Prime Minister Mirek Topolánek has begun a tour of European capitals to
outline priorities when the Czech Republic assumes the European
Union’s rotating presidency in less than a year’s time. On Friday Mr
Topolánek met with the Greek Prime Minister Costas Karamanlis in Athens.
He stressed the focus would be to remove barriers to labour mobility as
well as to lift bureaucratic obstacles. He also said under the Czechs’
presidency the EU would hold energy talks with Russia, address budget
reform and oversee EP elections. During its term, Prague will also oversee
the ratification of the Treaty of Lisbon, set to replace the EU
constitution rejected in 2005 referenda in France and the Netherlands.
The treaty streamlines EU operations by cutting the size of the European Parliament, limiting the use of national vetoes and creating the post of president as well as European foreign policy head.
Star keeper Petr Čech surprisingly showed up for training with football club Chelsea just days after undergoing surgery. Earlier, the keeper needed fifty stitches and corrective surgery to prevent scarring after a collision with a fellow team mate left deep cuts to his face. Čech said that he could not risk physical contact yet but could otherwise prepare for his return. Chelsea faces the close of the English football season as well as a semi-final match-up against Liverpool in the Champions League.
Passports bearing their holders' fingerprints will only be issued as of April 1, 2009, under a bill signed by Václav Klaus on Friday. Originally passports containing the data were to have been issued as of this May, but the EU has not yet approved technical guidelines. Fingerprints are to be included in passports under an EU directive from 2004. New Czech passports, featuring machine readable information and a chip with biometric data have been issued since September 1, 2006. The chip contains only a digital photograph for the time being.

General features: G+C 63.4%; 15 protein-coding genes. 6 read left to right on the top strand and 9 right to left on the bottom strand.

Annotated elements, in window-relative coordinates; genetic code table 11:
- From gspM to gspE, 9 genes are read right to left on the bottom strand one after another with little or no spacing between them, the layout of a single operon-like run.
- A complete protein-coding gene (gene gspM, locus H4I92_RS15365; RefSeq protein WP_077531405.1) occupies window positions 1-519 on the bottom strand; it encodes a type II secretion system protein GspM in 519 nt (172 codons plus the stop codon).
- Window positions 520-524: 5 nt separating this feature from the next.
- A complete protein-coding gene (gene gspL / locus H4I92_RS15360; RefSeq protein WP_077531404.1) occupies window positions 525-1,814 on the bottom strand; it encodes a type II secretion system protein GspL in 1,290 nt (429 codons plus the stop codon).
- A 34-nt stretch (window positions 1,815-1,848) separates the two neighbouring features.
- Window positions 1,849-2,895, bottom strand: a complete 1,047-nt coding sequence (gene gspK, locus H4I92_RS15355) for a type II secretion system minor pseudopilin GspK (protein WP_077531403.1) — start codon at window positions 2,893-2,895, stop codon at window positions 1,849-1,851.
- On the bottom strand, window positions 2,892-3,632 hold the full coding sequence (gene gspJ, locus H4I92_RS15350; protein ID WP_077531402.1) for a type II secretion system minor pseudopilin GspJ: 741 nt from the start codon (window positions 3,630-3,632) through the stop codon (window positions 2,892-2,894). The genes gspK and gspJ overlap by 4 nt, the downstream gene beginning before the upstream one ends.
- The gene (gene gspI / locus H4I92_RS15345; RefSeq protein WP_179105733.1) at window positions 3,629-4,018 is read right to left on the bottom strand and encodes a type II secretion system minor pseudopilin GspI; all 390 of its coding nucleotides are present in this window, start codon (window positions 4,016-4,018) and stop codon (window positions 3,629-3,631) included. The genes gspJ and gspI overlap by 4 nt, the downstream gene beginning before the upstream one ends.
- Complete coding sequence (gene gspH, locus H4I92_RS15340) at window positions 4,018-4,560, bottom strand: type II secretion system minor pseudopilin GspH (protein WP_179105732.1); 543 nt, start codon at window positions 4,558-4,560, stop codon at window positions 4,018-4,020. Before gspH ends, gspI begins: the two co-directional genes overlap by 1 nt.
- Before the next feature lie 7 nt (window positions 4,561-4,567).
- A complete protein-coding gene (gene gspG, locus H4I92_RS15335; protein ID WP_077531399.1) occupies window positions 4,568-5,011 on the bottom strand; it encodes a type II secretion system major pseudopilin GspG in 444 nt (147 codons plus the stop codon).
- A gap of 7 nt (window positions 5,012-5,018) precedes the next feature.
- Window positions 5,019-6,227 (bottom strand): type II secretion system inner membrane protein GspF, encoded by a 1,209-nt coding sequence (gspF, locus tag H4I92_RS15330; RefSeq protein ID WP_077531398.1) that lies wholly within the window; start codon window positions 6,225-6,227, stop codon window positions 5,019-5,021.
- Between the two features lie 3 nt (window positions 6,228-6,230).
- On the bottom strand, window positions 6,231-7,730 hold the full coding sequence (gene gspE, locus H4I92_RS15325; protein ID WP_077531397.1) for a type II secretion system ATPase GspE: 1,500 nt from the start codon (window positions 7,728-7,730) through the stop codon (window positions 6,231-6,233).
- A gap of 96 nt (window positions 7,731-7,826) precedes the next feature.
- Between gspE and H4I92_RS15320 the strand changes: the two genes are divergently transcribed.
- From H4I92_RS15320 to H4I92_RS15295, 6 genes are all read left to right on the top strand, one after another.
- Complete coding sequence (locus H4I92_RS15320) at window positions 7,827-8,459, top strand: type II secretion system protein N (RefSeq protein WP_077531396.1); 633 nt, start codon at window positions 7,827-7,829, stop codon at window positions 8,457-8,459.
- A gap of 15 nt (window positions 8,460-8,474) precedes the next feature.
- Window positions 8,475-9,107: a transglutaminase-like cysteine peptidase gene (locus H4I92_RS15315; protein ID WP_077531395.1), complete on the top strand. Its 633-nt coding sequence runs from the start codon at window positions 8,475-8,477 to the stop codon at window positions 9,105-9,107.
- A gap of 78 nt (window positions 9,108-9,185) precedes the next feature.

A Prague court has sentenced two men for the sexual abuse of children – one to four-and-a-half years in prison. The other received a three-year suspended sentence with an order to receive psychiatric treatment. Almost 20 boys, the youngest who was just seven, were abused by Ondřej Martínek while David Lein was found guilty of abusing one child and shooting child porn. Both were former organisers for a civic association focusing on helping children from poor homes. The organisation, called Malý princ (Little Prince), has distanced itself from the criminal events, saying it had had no knowledge of the duo’s activities. Mr Martínek and Mr Lein were first arrested in 2006 on suspicion of what police described as “dangerous, deviant behaviour”. Both men can appeal Friday’s verdicts.
In the NHL on Thursday the Detroit Red Wings with goalie Dominik Hašek
got off to a winning start in their best-of-seven series against the
Nashville Predators. Hašek stopped 19 shots on the night, while Jiří
Hudler scored the Red Wings’ opener. The final score was 3-1.
In other action in the Stanley Cup playoffs, the Montreal Canadiens downed traditional rivals the Boston Bruins 4-1 in the first game of their series. Tomáš Plekanec notched up one assist on the night.